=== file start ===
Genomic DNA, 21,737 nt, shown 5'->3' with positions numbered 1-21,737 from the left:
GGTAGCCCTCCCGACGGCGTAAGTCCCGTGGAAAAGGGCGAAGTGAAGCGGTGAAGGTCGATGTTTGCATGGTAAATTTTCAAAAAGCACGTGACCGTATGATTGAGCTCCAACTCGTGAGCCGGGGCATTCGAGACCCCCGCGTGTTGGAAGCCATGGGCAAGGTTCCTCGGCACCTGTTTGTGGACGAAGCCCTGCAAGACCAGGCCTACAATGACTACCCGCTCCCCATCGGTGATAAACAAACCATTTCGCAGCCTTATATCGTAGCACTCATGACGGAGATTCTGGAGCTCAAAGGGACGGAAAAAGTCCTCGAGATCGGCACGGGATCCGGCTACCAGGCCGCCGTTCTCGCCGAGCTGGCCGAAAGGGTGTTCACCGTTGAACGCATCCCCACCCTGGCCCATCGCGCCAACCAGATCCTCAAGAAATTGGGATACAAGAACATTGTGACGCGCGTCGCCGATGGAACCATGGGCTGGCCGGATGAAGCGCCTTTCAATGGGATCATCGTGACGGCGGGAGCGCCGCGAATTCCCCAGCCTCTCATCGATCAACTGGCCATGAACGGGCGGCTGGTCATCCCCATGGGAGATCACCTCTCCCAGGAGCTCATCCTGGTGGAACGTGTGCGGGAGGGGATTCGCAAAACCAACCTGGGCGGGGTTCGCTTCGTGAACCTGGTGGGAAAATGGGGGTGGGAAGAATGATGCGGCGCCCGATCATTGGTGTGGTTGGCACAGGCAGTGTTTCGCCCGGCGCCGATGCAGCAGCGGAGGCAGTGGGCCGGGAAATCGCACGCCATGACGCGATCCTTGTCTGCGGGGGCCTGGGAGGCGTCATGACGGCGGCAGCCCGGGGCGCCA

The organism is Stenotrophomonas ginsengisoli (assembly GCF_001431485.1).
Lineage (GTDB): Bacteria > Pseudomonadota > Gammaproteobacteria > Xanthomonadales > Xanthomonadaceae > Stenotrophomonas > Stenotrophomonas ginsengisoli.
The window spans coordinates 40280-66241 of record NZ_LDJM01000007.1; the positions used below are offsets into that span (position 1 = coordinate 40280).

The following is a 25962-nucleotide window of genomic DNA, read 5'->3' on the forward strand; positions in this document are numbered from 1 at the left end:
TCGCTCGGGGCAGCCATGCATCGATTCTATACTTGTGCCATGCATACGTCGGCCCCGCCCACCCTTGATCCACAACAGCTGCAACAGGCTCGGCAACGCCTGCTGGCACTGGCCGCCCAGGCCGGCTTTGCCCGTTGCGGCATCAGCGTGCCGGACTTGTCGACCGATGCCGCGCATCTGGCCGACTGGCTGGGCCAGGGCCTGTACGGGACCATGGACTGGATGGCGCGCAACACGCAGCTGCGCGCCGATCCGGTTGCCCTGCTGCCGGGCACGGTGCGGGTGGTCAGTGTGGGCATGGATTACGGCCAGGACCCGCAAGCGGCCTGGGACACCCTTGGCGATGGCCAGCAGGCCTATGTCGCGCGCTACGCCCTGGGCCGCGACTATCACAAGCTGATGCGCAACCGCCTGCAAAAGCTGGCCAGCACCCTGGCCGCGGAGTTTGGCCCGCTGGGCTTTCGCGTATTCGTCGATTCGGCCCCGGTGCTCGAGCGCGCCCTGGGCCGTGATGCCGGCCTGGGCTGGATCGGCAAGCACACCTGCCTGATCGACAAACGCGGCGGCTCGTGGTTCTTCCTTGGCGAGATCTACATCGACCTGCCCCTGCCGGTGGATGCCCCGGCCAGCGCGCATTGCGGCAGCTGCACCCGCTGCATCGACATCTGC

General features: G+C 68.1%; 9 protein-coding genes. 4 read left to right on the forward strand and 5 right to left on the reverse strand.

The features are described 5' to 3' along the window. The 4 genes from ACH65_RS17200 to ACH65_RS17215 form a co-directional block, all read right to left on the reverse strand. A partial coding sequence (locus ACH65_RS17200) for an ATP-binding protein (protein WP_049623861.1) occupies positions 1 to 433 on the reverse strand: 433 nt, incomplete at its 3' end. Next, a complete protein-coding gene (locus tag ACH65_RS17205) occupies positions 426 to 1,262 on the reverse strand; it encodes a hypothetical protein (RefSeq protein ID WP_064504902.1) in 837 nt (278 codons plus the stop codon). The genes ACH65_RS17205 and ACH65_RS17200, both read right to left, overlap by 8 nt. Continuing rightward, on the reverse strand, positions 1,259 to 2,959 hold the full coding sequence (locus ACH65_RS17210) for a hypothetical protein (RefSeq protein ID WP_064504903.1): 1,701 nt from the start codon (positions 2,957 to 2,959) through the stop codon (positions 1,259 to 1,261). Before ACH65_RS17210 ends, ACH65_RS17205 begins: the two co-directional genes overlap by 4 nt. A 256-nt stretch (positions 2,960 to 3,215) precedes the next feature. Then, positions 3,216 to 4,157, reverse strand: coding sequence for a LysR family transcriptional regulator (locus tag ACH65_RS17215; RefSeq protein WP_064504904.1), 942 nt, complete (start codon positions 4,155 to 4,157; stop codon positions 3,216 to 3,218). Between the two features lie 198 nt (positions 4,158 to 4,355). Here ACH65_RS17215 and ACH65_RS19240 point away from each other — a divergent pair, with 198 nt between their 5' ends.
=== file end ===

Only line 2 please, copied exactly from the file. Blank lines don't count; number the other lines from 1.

GGTAGCCCTCCCGACGGCGTAAGTCCCGTGGAAAAGGGCGAAGTGAAGCGGTGAAGGTCGATGTTTGCATGGTAAATTTTCAAAAAGCACGTGACCGTATGATTGAGCTCCAACTCGTGAGCCGGGGCATTCGAGACCCCCGCGTGTTGGAAGCCATGGGCAAGGTTCCTCGGCACCTGTTTGTGGACGAAGCCCTGCAAGACCAGGCCTACAATGACTACCCGCTCCCCATCGGTGATAAACAAACCATTTCGCAGCCTTATATCGTAGCACTCATGACGGAGATTCTGGAGCTCAAAGGGACGGAAAAAGTCCTCGAGATCGGCACGGGATCCGGCTACCAGGCCGCCGTTCTCGCCGAGCTGGCCGAAAGGGTGTTCACCGTTGAACGCATCCCCACCCTGGCCCATCGCGCCAACCAGATCCTCAAGAAATTGGGATACAAGAACATTGTGACGCGCGTCGCCGATGGAACCATGGGCTGGCCGGATGAAGCGCCTTTCAATGGGATCATCGTGACGGCGGGAGCGCCGCGAATTCCCCAGCCTCTCATCGATCAACTGGCCATGAACGGGCGGCTGGTCATCCCCATGGGAGATCACCTCTCCCAGGAGCTCATCCTGGTGGAACGTGTGCGGGAGGGGATTCGCAAAACCAACCTGGGCGGGGTTCGCTTCGTGAACCTGGTGGGAAAATGGGGGTGGGAAGAATGATGCGGCGCCCGATCATTGGTGTGGTTGGCACAGGCAGTGTTTCGCCCGGCGCCGATGCAGCAGCGGAGGCAGTGGGCCGGGAAATCGCACGCCATGACGCGATCCTTGTCTGCGGGGGCCTGGGAGGCGTCATGACGGCGGCAGCCCGGGGCGCCA